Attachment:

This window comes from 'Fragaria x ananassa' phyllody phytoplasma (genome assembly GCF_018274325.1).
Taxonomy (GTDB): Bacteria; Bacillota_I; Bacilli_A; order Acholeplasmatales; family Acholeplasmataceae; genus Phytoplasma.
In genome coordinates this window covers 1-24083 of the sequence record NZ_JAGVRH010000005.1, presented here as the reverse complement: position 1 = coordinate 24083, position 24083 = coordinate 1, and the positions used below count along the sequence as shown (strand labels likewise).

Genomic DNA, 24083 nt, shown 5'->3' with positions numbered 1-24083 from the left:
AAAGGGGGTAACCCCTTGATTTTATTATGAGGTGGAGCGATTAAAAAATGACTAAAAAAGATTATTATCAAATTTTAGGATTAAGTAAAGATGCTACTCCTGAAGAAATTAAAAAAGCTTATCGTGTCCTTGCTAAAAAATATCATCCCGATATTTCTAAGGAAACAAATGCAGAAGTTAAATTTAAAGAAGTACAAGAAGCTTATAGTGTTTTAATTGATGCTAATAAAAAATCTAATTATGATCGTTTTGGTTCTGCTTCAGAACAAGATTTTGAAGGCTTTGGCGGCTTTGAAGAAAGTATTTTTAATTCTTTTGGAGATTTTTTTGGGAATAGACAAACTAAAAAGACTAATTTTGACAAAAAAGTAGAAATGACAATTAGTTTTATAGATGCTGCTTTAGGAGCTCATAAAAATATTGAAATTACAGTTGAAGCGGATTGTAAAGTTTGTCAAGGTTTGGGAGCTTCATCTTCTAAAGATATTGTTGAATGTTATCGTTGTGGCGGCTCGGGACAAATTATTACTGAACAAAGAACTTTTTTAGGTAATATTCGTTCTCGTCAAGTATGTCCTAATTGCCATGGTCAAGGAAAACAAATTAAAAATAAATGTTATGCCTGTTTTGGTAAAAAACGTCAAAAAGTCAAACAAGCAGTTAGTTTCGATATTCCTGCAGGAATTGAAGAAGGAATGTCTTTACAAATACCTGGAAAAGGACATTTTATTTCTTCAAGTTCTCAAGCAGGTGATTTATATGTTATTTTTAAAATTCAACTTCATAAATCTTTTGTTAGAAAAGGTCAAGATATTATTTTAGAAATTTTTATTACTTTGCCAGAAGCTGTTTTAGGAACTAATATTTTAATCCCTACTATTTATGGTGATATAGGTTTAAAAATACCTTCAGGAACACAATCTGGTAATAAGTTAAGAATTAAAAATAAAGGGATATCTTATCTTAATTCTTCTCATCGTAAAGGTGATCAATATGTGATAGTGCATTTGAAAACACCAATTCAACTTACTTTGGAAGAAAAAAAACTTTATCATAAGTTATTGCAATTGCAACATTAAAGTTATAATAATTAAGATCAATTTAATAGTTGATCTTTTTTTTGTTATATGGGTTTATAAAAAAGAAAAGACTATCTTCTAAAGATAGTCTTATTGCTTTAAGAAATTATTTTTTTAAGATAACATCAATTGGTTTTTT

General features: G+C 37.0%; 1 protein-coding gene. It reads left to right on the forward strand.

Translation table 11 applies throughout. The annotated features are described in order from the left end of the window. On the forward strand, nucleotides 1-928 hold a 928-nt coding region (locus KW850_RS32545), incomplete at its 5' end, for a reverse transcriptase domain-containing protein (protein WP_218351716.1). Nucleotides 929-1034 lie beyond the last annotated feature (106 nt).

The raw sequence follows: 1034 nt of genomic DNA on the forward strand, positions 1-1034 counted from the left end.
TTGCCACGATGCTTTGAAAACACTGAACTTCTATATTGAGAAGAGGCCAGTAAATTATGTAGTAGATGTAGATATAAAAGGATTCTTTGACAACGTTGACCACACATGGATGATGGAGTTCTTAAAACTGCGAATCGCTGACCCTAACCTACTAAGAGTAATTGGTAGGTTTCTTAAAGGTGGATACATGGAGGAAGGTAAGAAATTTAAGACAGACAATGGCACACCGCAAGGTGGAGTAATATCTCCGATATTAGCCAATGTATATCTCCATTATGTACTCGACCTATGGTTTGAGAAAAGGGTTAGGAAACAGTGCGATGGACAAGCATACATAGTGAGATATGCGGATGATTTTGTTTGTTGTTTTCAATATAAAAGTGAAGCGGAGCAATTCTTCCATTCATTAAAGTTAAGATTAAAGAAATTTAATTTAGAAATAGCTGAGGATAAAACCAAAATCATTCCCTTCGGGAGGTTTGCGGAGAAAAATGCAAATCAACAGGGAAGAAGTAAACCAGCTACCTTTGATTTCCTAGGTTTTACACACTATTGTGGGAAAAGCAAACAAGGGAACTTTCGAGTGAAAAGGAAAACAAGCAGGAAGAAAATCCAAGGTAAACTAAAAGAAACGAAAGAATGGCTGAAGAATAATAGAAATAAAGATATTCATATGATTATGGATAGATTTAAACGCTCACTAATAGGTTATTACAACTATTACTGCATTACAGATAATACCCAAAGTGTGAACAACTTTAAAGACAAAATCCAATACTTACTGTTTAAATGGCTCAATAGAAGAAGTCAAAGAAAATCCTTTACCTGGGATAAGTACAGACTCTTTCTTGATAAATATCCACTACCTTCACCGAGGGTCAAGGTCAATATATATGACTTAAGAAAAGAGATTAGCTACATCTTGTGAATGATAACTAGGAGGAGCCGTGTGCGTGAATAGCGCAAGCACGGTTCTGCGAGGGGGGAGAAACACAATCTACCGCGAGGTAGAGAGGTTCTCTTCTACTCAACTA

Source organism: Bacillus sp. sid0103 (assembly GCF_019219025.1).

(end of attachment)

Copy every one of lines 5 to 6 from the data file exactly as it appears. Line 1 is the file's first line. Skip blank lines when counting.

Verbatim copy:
AAAGGGGGTAACCCCTTGATTTTATTATGAGGTGGAGCGATTAAAAAATGACTAAAAAAGATTATTATCAAATTTTAGGATTAAGTAAAGATGCTACTCCTGAAGAAATTAAAAAAGCTTATCGTGTCCTTGCTAAAAAATATCATCCCGATATTTCTAAGGAAACAAATGCAGAAGTTAAATTTAAAGAAGTACAAGAAGCTTATAGTGTTTTAATTGATGCTAATAAAAAATCTAATTATGATCGTTTTGGTTCTGCTTCAGAACAAGATTTTGAAGGCTTTGGCGGCTTTGAAGAAAGTATTTTTAATTCTTTTGGAGATTTTTTTGGGAATAGACAAACTAAAAAGACTAATTTTGACAAAAAAGTAGAAATGACAATTAGTTTTATAGATGCTGCTTTAGGAGCTCATAAAAATATTGAAATTACAGTTGAAGCGGATTGTAAAGTTTGTCAAGGTTTGGGAGCTTCATCTTCTAAAGATATTGTTGAATGTTATCGTTGTGGCGGCTCGGGACAAATTATTACTGAACAAAGAACTTTTTTAGGTAATATTCGTTCTCGTCAAGTATGTCCTAATTGCCATGGTCAAGGAAAACAAATTAAAAATAAATGTTATGCCTGTTTTGGTAAAAAACGTCAAAAAGTCAAACAAGCAGTTAGTTTCGATATTCCTGCAGGAATTGAAGAAGGAATGTCTTTACAAATACCTGGAAAAGGACATTTTATTTCTTCAAGTTCTCAAGCAGGTGATTTATATGTTATTTTTAAAATTCAACTTCATAAATCTTTTGTTAGAAAAGGTCAAGATATTATTTTAGAAATTTTTATTACTTTGCCAGAAGCTGTTTTAGGAACTAATATTTTAATCCCTACTATTTATGGTGATATAGGTTTAAAAATACCTTCAGGAACACAATCTGGTAATAAGTTAAGAATTAAAAATAAAGGGATATCTTATCTTAATTCTTCTCATCGTAAAGGTGATCAATATGTGATAGTGCATTTGAAAACACCAATTCAACTTACTTTGGAAGAAAAAAAACTTTATCATAAGTTATTGCAATTGCAACATTAAAGTTATAATAATTAAGATCAATTTAATAGTTGATCTTTTTTTTGTTATATGGGTTTATAAAAAAGAAAAGACTATCTTCTAAAGATAGTCTTATTGCTTTAAGAAATTATTTTTTTAAGATAACATCAATTGGTTTTTT

General features: G+C 37.0%; 1 protein-coding gene. It reads left to right on the forward strand.